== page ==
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Tattoo artists put the guns down for multiple sclerosis

In living color: “Black Ink Crew” regular Tiffany Winter hosted an art exhibition in Bedford-Stuyvesant on March 14.
Photo by Stefano Giovannini

Cast members from a reality show about an out-of-control tattoo parlor put down the tattoo guns this weekend to hawk more traditional art in Bedford-Stuyvesant and help raise money to fight multiple sclerosis.

The usually raucous cast of VH1’s “Black Ink Crew” mellowed out for a fund-raiser to benefit people who suffer from multiple sclerosis at the Bishop art gallery on Friday. One of the show’s occasional cast members, Tiffany Winter, suffers from the autoimmune disease and organized the event.

“To be able to bring people out for a good cause is really empowering,” said Tiffany Winter, the manager of Manhattan’s Black Ink Tattoo Studio, where the show is set, and sister of the ink shop’s owner Caesar.

Sassy, another character on the show, hosted the exhibit titled “The Indigo Factory” on March 14 at the gallery on Bedford Avenue between Myrtle and Willoughby avenues. Money raised during the event went to the Multiple Sclerosis Society, a national organization that helps fund research and provides programs to help people living with the illness.

Around 150 people came out to the show, according to an organizer. The bash featured visual artists Ronald Draper, Miya Bailey, and Corey Davis, and music from XRS, Nello Luchi, and Justina Valentine, along with others, and raised $300 for the cause. “Blank Ink Crew” members Puma and Walter also stopped by.

In addition to raising funds, Winter wanted to share the story of her struggle with the disease.

“It’s really a message of hope when someone who’s living with the disease is out here in the community,” said Liz Samurovich, a spokeswoman for the Multiple Sclerosis Society.

Doctors diagnosed Winter with the illness in 2008, but she started feeling the symptoms two years before, when she suddenly lost vision in her left eye. She soon started having problems with sensation in her hands and legs, and finally had trouble controlling her bladder. All the while, doctors had trouble figuring out what was wrong.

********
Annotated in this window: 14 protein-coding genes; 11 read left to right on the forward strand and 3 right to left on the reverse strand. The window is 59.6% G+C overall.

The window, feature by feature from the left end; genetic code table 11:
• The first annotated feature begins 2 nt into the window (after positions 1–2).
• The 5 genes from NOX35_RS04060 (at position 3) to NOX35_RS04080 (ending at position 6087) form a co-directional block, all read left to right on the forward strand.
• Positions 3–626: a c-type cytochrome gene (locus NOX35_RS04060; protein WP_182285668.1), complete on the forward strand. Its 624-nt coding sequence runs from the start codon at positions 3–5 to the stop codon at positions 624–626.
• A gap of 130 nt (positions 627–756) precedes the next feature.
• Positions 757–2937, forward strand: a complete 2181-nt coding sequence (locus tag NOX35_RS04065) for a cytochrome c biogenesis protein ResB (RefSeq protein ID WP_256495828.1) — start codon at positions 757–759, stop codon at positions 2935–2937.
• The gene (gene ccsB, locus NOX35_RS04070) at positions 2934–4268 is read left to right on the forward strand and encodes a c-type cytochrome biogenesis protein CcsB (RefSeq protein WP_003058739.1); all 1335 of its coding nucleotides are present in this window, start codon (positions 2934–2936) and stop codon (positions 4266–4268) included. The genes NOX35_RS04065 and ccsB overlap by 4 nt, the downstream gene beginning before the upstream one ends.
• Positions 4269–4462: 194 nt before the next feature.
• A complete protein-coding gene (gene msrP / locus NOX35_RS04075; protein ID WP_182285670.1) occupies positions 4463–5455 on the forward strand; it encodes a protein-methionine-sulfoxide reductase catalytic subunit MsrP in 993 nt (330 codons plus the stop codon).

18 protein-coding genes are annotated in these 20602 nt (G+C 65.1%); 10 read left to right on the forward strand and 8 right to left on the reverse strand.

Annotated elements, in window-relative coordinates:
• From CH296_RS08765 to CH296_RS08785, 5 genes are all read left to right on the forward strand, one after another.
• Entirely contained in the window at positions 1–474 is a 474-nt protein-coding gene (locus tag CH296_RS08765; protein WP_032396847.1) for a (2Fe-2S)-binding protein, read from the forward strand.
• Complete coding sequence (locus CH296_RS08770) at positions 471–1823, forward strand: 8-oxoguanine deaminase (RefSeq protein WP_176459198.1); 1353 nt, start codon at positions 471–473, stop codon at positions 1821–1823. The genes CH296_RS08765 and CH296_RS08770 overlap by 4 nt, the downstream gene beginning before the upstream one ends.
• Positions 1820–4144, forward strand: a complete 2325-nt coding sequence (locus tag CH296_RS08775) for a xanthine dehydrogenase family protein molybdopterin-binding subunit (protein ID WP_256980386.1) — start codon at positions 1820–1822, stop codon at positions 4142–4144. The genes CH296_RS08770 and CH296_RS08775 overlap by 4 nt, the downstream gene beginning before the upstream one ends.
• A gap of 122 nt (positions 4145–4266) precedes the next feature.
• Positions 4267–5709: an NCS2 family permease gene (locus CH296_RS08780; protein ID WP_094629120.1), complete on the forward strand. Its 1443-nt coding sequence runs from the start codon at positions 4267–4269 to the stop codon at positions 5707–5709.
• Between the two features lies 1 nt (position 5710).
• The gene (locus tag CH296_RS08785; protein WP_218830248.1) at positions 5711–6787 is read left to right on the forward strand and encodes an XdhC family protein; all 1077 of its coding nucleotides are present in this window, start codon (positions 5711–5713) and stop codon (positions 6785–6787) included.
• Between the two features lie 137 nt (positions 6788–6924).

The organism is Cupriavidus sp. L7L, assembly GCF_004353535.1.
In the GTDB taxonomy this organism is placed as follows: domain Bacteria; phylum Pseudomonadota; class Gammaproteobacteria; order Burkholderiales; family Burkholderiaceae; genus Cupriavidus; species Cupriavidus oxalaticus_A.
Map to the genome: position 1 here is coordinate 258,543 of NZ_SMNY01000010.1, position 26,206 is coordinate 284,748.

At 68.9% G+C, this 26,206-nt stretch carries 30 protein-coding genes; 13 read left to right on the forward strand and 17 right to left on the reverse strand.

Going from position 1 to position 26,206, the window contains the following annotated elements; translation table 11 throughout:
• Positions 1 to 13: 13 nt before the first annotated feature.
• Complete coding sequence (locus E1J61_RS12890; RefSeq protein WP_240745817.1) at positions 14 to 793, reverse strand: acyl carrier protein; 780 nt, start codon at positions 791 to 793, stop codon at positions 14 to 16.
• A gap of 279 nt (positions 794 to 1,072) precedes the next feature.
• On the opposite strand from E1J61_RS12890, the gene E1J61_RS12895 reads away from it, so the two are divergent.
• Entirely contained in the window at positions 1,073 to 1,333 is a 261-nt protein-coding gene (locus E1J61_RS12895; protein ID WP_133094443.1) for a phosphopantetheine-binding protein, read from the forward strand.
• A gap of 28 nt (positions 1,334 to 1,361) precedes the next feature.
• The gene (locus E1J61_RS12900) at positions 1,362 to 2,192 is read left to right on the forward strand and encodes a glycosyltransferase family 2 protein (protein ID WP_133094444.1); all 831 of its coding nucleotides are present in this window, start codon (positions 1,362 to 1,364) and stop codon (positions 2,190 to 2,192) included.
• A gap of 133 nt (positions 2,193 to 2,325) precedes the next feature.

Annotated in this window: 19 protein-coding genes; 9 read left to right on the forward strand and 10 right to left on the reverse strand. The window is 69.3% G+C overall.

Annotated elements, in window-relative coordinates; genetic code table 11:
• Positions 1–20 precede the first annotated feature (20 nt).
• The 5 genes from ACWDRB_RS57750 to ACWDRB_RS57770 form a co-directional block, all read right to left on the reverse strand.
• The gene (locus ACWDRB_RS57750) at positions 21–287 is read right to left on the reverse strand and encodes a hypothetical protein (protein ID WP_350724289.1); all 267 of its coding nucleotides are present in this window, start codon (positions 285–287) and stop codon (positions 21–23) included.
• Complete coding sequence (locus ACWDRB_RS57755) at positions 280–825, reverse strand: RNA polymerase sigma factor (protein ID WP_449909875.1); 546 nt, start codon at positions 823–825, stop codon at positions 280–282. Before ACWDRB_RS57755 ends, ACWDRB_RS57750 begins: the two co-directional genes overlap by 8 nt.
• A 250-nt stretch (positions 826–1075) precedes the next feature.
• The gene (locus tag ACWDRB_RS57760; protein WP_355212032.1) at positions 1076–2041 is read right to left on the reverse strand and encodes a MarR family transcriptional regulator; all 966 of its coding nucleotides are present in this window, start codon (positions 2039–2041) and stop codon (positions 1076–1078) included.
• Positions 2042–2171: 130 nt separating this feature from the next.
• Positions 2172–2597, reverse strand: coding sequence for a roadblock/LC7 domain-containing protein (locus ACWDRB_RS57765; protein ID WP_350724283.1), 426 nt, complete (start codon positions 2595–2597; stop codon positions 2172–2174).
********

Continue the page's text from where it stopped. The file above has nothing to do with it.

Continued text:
“I thought I was going crazy,” said Winter. “I’m 20 years old and I can’t hold my bladder — it was embarrassing.”

After finally getting diagnosed, Winter was put on medication and started supplementing her diet with vitamins. Her hands and feet still tingle all the time, but it is much better than it was, she said. The hardest thing now is that people usually have no idea what her condition entails.

“It’s an invisible disability,” Winter said. “You look fine, so people have no idea what you’re going through.”

Flare-ups of multiple sclerosis can be brought on or exacerbated by stress, which Winter says is tough at work in the tattoo parlor.

“The most stressful thing is dealing with the artists,” she said.

The antics on “Black Ink Crew” are always dramatic, and often rise to all-out fights or shouting matches. The drama recently spilled into the courtroom when a former cast member and shop receptionist sued producers and the music network’s corporate owners, saying that she and a friend who did not appear on the show were slipped date-rape drugs by show employees during filming. Lawyers for the media companies have sought to have the lawsuit thrown out.

Winter says she likes working on the show, but that it sends people a bad message.

Her work for the Multiple Sclerosis Society lets her do something she can feel good about, she said.

“I wanted to do something different,” Winter said. “I wanted to do something positive and encouraging.”

Reach reporter Matthew Perlman at (718) 260-8310. E-mail him at mperlman@cnglocal.com. Follow him on Twitter @matthewjperlman.

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